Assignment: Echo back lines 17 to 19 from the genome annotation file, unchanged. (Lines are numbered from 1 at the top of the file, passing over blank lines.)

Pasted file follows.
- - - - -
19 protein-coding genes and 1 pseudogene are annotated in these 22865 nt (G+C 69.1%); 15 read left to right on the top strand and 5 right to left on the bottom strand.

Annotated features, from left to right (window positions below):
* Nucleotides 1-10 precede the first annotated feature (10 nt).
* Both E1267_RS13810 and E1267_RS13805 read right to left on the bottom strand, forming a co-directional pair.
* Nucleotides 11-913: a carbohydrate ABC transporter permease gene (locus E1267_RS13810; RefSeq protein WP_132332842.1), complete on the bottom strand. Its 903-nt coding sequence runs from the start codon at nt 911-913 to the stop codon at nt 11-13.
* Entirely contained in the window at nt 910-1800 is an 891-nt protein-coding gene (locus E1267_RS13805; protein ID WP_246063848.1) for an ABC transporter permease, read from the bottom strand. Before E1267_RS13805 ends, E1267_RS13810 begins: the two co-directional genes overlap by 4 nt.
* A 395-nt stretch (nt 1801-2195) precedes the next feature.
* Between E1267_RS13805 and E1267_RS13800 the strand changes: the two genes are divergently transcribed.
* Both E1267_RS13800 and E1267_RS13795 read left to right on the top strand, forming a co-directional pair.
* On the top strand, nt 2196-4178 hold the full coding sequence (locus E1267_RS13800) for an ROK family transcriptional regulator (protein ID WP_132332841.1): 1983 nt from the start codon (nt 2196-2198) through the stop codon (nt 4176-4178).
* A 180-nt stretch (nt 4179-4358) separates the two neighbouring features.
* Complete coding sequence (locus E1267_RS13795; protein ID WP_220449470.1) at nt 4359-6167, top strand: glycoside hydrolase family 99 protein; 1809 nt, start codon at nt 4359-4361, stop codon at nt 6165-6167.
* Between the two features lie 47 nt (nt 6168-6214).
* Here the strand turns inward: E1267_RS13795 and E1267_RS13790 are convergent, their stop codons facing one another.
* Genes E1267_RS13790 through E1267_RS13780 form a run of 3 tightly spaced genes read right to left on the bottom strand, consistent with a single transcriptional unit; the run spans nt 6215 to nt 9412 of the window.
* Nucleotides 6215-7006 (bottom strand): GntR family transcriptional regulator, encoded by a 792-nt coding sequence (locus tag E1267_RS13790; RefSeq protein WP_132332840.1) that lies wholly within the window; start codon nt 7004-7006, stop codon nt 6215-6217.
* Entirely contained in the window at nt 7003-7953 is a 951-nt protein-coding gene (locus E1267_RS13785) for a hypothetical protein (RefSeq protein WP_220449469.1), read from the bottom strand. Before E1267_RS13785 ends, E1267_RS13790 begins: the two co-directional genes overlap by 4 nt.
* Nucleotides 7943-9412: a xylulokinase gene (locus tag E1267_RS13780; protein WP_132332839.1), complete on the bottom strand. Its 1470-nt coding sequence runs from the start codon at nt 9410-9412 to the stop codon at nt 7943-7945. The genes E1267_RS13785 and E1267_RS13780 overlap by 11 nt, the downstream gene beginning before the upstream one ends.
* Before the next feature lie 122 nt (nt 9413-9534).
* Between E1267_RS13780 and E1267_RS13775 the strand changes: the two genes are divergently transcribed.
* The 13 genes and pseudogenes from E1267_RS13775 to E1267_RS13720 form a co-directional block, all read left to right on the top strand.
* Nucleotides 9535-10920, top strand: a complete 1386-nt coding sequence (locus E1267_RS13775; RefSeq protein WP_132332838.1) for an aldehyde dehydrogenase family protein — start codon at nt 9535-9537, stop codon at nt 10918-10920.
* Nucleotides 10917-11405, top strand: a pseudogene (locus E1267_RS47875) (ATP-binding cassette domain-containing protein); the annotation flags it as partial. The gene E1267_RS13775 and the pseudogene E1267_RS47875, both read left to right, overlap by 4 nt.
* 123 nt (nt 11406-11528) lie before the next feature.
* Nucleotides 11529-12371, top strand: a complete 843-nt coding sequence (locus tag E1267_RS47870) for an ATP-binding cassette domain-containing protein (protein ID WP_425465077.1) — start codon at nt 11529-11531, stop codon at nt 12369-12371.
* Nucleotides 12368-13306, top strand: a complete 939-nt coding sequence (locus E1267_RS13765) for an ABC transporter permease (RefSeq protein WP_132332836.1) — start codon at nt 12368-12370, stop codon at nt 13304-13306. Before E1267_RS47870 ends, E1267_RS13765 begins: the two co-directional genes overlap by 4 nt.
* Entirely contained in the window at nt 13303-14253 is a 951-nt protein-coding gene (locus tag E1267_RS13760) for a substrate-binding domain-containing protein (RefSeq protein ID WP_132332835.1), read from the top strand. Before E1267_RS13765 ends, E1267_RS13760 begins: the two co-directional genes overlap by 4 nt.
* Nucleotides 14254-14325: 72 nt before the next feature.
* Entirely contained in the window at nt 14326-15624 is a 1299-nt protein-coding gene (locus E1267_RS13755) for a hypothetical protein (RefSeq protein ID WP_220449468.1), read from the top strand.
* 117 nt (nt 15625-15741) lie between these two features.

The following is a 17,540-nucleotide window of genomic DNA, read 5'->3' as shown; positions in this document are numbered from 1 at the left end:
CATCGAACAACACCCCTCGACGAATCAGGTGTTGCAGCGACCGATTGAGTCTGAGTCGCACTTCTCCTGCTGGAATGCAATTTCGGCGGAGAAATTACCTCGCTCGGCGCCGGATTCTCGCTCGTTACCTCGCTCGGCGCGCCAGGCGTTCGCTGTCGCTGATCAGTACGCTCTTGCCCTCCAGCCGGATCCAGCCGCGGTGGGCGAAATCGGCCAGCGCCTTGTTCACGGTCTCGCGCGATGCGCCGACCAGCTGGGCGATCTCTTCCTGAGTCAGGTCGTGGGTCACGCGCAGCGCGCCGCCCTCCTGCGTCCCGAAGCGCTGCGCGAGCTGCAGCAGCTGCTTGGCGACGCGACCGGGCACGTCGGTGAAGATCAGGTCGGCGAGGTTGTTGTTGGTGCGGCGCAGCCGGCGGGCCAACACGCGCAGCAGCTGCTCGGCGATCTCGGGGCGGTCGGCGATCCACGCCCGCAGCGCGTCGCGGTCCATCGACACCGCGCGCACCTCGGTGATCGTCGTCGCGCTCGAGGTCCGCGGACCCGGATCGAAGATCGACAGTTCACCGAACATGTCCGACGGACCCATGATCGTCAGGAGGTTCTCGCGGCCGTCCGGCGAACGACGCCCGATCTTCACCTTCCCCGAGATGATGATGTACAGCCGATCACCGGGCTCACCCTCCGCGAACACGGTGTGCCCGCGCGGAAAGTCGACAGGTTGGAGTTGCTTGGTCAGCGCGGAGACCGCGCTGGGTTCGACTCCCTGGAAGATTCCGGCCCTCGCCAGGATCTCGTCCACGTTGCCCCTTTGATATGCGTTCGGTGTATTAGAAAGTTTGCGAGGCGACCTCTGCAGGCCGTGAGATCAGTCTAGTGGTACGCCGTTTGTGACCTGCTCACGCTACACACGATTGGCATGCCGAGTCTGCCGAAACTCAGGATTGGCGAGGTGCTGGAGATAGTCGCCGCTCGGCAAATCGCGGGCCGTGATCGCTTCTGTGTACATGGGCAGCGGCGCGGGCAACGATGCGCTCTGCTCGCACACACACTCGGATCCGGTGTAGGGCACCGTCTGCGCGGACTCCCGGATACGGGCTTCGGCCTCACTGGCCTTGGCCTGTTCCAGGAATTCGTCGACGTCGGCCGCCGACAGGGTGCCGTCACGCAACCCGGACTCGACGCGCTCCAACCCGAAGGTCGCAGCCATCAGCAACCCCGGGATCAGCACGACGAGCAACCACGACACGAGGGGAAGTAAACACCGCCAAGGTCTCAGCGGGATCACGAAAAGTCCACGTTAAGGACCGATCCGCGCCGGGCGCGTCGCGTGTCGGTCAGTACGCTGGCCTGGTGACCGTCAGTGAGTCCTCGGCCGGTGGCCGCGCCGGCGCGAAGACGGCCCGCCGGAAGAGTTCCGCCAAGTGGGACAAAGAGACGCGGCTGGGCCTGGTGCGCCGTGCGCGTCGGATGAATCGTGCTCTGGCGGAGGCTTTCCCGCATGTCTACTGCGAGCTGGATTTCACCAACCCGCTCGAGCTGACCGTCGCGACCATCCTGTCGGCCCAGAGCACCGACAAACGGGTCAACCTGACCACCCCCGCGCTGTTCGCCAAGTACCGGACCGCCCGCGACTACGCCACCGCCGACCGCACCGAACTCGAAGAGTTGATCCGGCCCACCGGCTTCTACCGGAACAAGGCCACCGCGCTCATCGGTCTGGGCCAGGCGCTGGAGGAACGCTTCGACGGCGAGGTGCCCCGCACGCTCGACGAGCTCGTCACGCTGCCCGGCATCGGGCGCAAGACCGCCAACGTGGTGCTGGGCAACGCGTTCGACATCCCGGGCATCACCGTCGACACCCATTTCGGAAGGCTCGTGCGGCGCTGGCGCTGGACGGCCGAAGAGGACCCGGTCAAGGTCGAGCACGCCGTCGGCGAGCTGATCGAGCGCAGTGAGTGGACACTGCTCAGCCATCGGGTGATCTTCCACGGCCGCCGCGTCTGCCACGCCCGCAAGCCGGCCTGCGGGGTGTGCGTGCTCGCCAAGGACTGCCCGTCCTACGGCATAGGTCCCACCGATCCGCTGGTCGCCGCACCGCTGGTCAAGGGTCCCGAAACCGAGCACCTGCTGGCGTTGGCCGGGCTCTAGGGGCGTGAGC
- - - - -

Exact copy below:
* Entirely contained in the window at nt 7003-7953 is a 951-nt protein-coding gene (locus E1267_RS13785) for a hypothetical protein (RefSeq protein WP_220449469.1), read from the bottom strand. Before E1267_RS13785 ends, E1267_RS13790 begins: the two co-directional genes overlap by 4 nt.
* Nucleotides 7943-9412: a xylulokinase gene (locus tag E1267_RS13780; protein WP_132332839.1), complete on the bottom strand. Its 1470-nt coding sequence runs from the start codon at nt 9410-9412 to the stop codon at nt 7943-7945. The genes E1267_RS13785 and E1267_RS13780 overlap by 11 nt, the downstream gene beginning before the upstream one ends.
* Before the next feature lie 122 nt (nt 9413-9534).